I have reached an agreement with my ExStik. It only comes into view at certain moments when I am sure it won't screw up my cheese.

I have substituted incense and chants to make it somewhat successfully through a make. I have confidence that guided me last Friday with my Goutaler.

-Boofer-

Boof, was that a clockwise incantation, or counterclockwise?  And a white, or black athame?  Just curious, cuz' crying seemed to work well for me with this third demon, but I could use a backup, for sure.   8)
Title: Re: pH Meters & Dairy - Measuring, Calibration, & Maintenance
Post by: linuxboy on April 26, 2011, 10:07:16 PM
Quote
Linuxboy - I am afraid these instructions and most of the acronyms are beyond my understanding. 
Oh. Well HCl is hydrochloric acid. KCl is potassium chloride. Molarity you don't have to worry about, I included it here only for reference. The rest I thought was straightforward? Rennin is about the same as rennet. You can buy all these products prepackaged. Hanna sells all of them, for example, if you want to spend the money.

Not sure what's not clear about first washing with soapy water to remove oil, the soaking in Renu contact lens solution to remove protein, then soaking in vinegar to remove salts, and finally heating some water, dumping in potassium chloride until no more will dissolve, putting the meter in there and letting the water cool down?
Quote
I don't think my unit is a lemon. What I describe is my experience with every pH meter I've ever used.  How do you use yours? Do you just put in pH solution, turn a screw to the right number, rinse and do again in the other pH solution and then you rinse and ready to go?

Yes, except screw? You mean calibrate? Often, I don't even calibrate because my probes keep their calibration. But, I do take good care of the probes using the details specified for cleaning and maintenance.
Quote
My meter by the way is a heavy duty portable lab model.

Do you take care of the probe?
Quote
  Does anyone here have a pH meter they actually trust and can be calibrated in less than 2 minutes and keep calibrated for more than 60 minutes?  Am I asking too much?
All of mine do that.
Title: Re: pH Meters & Dairy - Measuring, Calibration, & Maintenance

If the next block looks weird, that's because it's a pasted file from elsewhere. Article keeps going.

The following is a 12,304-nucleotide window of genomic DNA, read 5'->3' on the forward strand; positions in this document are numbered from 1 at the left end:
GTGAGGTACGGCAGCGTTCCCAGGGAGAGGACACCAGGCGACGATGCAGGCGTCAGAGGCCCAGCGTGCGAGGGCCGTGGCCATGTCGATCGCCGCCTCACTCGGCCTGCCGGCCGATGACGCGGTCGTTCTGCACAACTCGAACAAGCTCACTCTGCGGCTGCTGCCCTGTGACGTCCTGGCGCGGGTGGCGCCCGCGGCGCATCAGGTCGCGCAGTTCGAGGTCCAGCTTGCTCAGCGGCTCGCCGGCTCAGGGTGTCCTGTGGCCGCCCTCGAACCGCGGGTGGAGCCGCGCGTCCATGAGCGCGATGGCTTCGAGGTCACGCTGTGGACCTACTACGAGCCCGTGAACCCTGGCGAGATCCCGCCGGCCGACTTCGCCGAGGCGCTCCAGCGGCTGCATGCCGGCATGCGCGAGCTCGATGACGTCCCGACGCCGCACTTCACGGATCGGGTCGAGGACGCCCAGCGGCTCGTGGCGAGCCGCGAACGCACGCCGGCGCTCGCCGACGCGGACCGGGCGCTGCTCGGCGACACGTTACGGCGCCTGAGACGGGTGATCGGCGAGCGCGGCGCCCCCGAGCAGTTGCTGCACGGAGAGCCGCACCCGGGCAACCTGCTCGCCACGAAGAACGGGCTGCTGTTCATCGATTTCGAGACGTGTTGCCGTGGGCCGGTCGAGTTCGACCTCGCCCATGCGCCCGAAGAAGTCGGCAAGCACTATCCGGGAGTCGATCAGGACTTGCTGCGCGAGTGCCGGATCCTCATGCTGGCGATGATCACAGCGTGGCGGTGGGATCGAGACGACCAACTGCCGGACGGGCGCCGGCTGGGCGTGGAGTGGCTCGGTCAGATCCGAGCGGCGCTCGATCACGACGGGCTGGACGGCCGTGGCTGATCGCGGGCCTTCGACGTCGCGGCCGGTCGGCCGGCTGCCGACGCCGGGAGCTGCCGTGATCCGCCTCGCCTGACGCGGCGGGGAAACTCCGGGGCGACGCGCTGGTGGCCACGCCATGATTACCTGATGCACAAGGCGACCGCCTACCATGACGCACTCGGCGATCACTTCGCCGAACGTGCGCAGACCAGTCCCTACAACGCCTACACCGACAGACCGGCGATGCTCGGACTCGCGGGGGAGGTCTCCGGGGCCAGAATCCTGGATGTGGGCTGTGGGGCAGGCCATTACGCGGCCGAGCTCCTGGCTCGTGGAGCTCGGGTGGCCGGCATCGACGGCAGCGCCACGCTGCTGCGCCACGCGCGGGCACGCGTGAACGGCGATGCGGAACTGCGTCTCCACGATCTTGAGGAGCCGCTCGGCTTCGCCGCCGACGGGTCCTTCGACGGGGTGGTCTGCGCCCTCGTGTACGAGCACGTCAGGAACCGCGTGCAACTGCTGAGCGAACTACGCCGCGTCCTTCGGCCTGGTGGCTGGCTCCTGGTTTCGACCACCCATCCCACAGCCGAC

Post by: Nitai on April 26, 2011, 10:12:54 PM
I have an extech110 and it works quite well. After 3 months unused it registered PH7 solution at 6.9, and steadily. In the course of a cheese make I usually break it out, was gently with soap, dry, leave to sit cleaning solution, rinse, dry and use. If I calibrate I do it before use. Afterwards I wash with soap, dry, and cap it again. I know I am not up to Linuxboy standards, but so far my ignorance has been blissful.

Title: Re: pH Meters & Dairy - Measuring, Calibration, & Maintenance
Post by: linuxboy on April 26, 2011, 10:28:39 PM
I don't do all those every make. It's an approach for each issue. If you have protein buildup, use an enzyme. If there's fat stuck, clean with detergent. If you left it sitting out and the junction dried up, soak in some KCl. If your reference liquid is fouled up, then replace the reference liquid. In cheesemaking, though, the biggest thing I tend to find is protein. Every so often, I'll need to let it sit and let the enzymes do their work.
Title: Re: pH Meters & Dairy - Measuring, Calibration, & Maintenance
Post by: David Helmers on April 27, 2011, 08:32:12 AM
I have an Extech 110, and I'm quite happy with it. I calibrate it in 4.0 and 7.0 buffer before each make. I find that the reading flashes all over the place until it adjusts to the temperature, then it gives a stable reading. I keep it standing in water about the same temperature as the milk so that I can get a quicker reading because of this. I make sure that the cap is wet before storing, and I always store it upright. On cheeses that I've made a number of times I can go by sensory input, but if it's a new style or one I haven't done repeatedly the meter is my good friend.
Dave in CT
Title: Re: pH Meters & Dairy - Measuring, Calibration, & Maintenance
Post by: Boofer on April 27, 2011, 08:46:24 AM
I seem to be developing an understanding of how to utilize my ExStik 100. It calibrates fine in the reference solutions. It seems to display a reasonable reading most of the time.